As well, she was chosen as the valedictorian of her grade 8 graduating class at R.H. Cornish Public School. “It was a good feeling, because before I got asked I didn’t really know what it was, and when I found out I was pretty proud that out of my really big school they wanted me to do it. There was over 100 people in my graduating class, so it’s a pretty big group and it was an honour.”
To take part in the national competition, Ms. D’Ornellas must raise $3,650 for the trip, additional money for costume and choreography fees, and is hoping to also have some spending money while in Germany. “We’re budgeting for about $5,000, by taking all of that stuff into consideration,” Dawn D’Ornellas, Emilee’s mother said.
Emilee has asked for sponsorship from the Township of Uxbridge, and the request was forwarded to the Township’s Golf Fund committee for consideration. “We’ve also sent stuff to the rotary club, and the Bonner Boys have given us some rehearsal money, those are the local organizations we’ve gone to so far,” Dawn told The Standard.
Those who would like to support Emilee are asked to email email@example.com.
KAWARTHAS: On Friday, the Boards of the Kawartha Lakes Arts Council (KLAC) and the Kawartha Lakes Culture & Heritage Network (HN) welcomed members and citizens to a community celebration, to introduce the new Program Coordinator of the City of Kawartha Lakes Arts & Heritage Trail, Lyndsey Friesen.
The Arts Council also launched its 2017-2018 season of programs. Local MPP, Laurie Scott and OTF Grant Review Team member, Jack Brezina were on hand to congratulate KLAC and HN and learn more about how the OTF grant will foster economic development in Kawartha Lakes, by supporting artists and cultural not-for-profit organizations.
“The Kawartha Lakes Arts Council (KLAC) plays an important part in showcasing our community’s cultural heritage,” said Laurie Scott, MPP for Haliburton-Kawartha Lakes-Brock. “I am pleased that KLAC has received this grant from the Ontario Trillium Foundation, to develop collaborative programming for the Kawartha Lakes Arts and Heritage Trail, as it will undoubtedly improve the experience of residents and tourists alike.”
Kathleen Seymour-Fagan, Councillor Ward 13, and representing Mayor Andy Letham, also congratulated Lyndsey Friesen and added, “The Kawartha Lakes is a community of artists, musicians, writers, local historians, creative entrepreneurs and cultural organizations with deep roots. We are delighted to welcome Lyndsey to our Municipality, and look forward to partnering with her, as we grow cultural tourism in the Kawartha Lakes.”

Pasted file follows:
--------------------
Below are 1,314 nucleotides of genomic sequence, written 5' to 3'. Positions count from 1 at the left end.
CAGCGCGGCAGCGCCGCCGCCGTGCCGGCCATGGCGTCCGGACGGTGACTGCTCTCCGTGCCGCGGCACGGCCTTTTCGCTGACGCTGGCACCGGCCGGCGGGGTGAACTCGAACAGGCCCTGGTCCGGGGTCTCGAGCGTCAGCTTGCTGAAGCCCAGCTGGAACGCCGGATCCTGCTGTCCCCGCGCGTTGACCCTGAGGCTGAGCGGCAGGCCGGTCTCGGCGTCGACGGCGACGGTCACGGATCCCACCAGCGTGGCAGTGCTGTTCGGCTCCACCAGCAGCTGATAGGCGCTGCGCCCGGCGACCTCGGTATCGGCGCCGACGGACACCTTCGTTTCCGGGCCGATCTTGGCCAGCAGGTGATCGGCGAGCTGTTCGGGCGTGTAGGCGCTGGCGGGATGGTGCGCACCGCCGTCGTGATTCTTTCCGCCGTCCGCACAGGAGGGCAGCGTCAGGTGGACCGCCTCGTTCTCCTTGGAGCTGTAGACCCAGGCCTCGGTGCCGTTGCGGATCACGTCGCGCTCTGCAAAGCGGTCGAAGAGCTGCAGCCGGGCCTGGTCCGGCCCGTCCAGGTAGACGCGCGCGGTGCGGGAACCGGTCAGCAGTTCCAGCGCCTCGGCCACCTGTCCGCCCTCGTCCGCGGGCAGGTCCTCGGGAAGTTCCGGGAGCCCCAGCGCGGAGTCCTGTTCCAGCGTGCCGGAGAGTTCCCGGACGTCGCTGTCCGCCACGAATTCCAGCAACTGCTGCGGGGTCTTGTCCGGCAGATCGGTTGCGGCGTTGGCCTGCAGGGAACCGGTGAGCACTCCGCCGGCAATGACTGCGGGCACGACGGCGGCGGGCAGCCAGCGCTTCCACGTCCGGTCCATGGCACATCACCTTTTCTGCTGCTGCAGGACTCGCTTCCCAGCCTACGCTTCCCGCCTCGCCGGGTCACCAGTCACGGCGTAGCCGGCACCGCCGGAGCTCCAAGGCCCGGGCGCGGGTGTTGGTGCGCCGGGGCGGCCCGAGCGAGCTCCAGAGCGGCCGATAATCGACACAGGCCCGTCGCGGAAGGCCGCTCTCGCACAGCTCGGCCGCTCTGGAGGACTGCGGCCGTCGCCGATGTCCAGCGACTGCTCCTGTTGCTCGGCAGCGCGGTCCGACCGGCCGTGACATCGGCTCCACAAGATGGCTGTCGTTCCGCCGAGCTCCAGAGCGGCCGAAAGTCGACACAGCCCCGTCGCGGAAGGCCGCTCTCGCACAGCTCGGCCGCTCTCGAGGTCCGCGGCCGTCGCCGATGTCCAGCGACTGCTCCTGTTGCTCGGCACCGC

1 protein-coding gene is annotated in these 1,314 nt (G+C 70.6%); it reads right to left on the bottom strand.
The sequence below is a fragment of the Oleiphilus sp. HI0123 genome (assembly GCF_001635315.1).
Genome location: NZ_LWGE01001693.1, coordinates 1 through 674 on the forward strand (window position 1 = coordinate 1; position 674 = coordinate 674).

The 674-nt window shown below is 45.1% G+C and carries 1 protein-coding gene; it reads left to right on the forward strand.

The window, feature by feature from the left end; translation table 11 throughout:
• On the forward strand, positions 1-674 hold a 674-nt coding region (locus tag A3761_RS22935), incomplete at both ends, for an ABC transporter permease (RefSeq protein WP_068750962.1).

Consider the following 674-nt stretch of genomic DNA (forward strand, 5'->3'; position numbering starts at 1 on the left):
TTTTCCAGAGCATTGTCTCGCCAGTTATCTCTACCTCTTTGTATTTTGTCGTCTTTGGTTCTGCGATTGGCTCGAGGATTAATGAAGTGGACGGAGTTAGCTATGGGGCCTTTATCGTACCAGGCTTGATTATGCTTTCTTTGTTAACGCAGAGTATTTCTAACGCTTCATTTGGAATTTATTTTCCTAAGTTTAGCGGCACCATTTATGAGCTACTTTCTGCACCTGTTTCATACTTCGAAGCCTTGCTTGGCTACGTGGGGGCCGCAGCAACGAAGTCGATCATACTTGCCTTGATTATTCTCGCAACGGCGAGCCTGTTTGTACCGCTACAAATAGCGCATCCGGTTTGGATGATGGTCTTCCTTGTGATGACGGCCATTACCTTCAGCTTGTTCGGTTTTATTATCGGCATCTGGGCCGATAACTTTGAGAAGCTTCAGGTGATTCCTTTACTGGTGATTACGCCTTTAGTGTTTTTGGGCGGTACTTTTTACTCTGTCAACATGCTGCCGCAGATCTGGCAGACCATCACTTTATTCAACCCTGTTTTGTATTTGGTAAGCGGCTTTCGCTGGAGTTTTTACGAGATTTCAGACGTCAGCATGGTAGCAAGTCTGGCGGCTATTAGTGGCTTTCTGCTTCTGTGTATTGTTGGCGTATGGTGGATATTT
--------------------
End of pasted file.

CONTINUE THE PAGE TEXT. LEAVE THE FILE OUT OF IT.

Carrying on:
The Arts & Heritage Trail was introduced in 2016, to showcase the numerous rich heritage and wide variety of museums, historic sites, artist’s studios and galleries located throughout the Kawartha Lakes. Working with cultural organizations, facilities and business, on the Arts & Heritage Trail, the Program Coordinator will facilitate partnerships and collaborative participation in programming activities.
“Through the support of this strategic grant from OTF, 2 Media Release OTF grant to Kawartha Lakes Arts Council and Kawartha Lakes Culture & Heritage Network, September 29th, 2017, we will now have an experienced cultural professional, dedicated to promoting and linking the 24 participating members of the Arts & Heritage Trail. This is a terrific opportunity to engage residents and attract visitors to our community, and we can expect to see the number of participants on the Trail increase,” said Dianne Lister, Chair of the Board, Kawartha Lakes Arts Council.
“Lyndsey Friesen is well known in our community, and worked extensively with the Victoria County Historical Society as a project manager of 'First World War Comes to Life.' She brings a wealth of knowledge in audience development, interpretation, branding and grant writing. We know Lyndsey will help shape and promote the Arts & Heritage Trail with the input and advice of the participants,” said David Wesley, Chair of the Board, Kawartha Lakes Culture & Heritage Network.
An agency of the Government of Ontario, the Ontario Trillium Foundation (OTF) is one of Canada’s largest granting foundations. With a budget of over $136 million, OTF awards grants to some 1,000 projects every year, to build healthy and vibrant Ontario communities. www.otf.ca